Author Topic: What happens when VT will have the same MER as the respective VXUS/VTI mix  (Read 1115 times)

Kalergie

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If you look at VT, the MER is 0.11% although the same respective AA using VXUS (50%) and VTI (50%) would be around 0.075%. Vanguard managed to reduce VTs MER significantly so it is not out of reach to assume that VT will be low enough to do away with the need to splice and dice VXUS and VTI and get the same AA for the same cost.

First question: why is VT more expensive than the same VXUS and VTI mix?
Second question: what would happen if VT hits the sweet spot? Will we see a move of volume out of both VTI and VXUS into VT? And if so, what impact might that have on each fund?

Third question: Am I overthinking this? Answer: yes, probably! :D
« Last Edit: February 21, 2018, 02:23:08 PM by Kalergie »

AdrianC

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Re: What happens when VS will have the same MER as the respective VXUS/VTI mix
« Reply #1 on: February 21, 2018, 08:24:39 AM »
VT?

Kalergie

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Re: What happens when VS will have the same MER as the respective VXUS/VTI mix
« Reply #2 on: February 21, 2018, 02:22:27 PM »
Shame on me. Yes, i meant VT. World fund. I edited.

AdrianC

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Re: What happens when VT will have the same MER as the respective VXUS/VTI mix
« Reply #3 on: February 22, 2018, 07:33:45 AM »
I think VT follows a different index, I don't think it's a splice of VTI and VXUS. VT is relatively small ($16B?).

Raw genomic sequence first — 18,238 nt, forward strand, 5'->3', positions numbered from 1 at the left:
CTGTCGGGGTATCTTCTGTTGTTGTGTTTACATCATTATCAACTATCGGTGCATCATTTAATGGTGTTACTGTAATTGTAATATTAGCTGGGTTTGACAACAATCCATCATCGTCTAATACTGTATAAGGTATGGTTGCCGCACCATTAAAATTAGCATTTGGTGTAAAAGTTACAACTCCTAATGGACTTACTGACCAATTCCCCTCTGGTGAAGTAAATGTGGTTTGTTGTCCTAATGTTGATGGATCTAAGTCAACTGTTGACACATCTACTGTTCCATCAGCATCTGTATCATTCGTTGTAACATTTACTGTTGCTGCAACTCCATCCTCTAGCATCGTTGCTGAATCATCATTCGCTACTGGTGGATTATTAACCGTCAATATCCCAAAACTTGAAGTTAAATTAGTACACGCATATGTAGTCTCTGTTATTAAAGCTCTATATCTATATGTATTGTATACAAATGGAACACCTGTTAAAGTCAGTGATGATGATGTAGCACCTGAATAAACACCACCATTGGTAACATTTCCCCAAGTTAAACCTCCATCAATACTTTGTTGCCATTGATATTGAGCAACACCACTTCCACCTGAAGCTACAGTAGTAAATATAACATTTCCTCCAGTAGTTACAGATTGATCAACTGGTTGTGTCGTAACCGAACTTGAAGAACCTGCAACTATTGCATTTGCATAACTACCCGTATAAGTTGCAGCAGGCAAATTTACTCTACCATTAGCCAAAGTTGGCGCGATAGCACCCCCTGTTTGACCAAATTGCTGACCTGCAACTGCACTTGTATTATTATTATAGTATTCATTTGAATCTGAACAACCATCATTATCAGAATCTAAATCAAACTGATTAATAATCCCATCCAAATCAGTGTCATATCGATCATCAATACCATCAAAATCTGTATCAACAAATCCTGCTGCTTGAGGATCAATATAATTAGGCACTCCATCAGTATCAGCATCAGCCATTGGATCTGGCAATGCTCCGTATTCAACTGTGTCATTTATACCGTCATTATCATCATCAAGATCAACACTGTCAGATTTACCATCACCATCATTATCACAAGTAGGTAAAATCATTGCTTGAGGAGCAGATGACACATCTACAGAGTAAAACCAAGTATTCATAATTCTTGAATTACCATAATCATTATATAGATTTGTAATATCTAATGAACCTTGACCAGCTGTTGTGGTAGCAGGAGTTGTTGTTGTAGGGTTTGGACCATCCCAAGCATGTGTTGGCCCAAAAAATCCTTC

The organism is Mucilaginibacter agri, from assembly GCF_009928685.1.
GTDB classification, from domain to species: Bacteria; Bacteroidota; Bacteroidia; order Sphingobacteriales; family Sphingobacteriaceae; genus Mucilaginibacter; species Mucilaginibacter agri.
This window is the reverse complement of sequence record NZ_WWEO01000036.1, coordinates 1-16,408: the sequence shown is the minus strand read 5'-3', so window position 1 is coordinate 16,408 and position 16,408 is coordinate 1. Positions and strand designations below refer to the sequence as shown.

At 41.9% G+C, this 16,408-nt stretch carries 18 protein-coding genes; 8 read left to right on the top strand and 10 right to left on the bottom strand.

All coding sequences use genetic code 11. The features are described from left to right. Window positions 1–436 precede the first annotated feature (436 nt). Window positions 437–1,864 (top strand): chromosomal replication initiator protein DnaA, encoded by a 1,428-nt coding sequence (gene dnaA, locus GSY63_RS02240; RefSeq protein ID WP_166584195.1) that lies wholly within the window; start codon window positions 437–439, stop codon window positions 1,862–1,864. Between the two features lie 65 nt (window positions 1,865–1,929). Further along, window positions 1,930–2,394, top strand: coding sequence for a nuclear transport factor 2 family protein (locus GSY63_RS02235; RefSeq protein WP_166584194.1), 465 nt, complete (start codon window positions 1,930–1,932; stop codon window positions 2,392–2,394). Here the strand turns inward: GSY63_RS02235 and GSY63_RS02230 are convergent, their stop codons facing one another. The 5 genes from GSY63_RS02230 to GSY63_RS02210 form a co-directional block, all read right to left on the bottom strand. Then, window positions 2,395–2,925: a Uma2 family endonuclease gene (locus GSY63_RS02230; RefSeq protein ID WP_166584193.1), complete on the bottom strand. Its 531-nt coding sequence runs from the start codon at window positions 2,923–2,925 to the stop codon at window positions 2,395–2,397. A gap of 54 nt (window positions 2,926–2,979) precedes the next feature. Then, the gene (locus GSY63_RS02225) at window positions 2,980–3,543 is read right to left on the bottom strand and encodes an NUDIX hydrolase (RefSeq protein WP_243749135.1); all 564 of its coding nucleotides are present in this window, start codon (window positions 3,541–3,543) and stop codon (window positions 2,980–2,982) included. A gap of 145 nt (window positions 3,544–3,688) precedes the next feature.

Yeah, you're over thinking it. If it makes you feel better to reduce expenses to the minimum do VTI/VXUS. If it makes you feel better to simplify do VT. Won't matter much either way.

Tyler

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Re: What happens when VT will have the same MER as the respective VXUS/VTI mix
« Reply #4 on: February 22, 2018, 05:07:37 PM »
They're priced differently because international data costs more to Vanguard from the source index providers (FTSE, MSCI, etc).  The two funds containing international data are priced identically at a 0.11 ER, while the one US-only fund is cheaper.  I see your point about being able to mix VXUS and VTI to get a similar (but not identical) performance to VT at a slightly lower price, but that's not how the data business that drives the ERs behind the scenes works. 

Kalergie

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Re: What happens when VT will have the same MER as the respective VXUS/VTI mix
« Reply #5 on: February 28, 2018, 11:32:57 PM »
Thanks Tyler. I never thought of the data costs raised by FTSE and MSCI. That's actually quite interesting. Who actually controls these? Are they government entities or publicly traded companies? What if one index provider decided to hike prices? Ok...I'm overthinking again. :D

Tyler

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I know MSCI is a publicly traded company.  Not sure about FTSE.

Luckily for us, the data business is competitive.  One of the ways Vanguard keeps its fees so low is that they periodically switch data providers to get the best deal.  For example, several years ago they switched a bunch of their funds away from MSCI and towards FTSE and CRSP to save on costs

« Last Edit: March 01, 2018, 09:28:29 AM by Tyler »

ChpBstrd

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If you want the lowest possible fees for a total market fund, SPTM charges less than Vanguard's VTI and trading it is free on Ameritrade. So you could trickle in your savings a couple shares at a time without commissions. A few bucks commission a couple times a year adds up to more than a few basis points for most of us poor folk.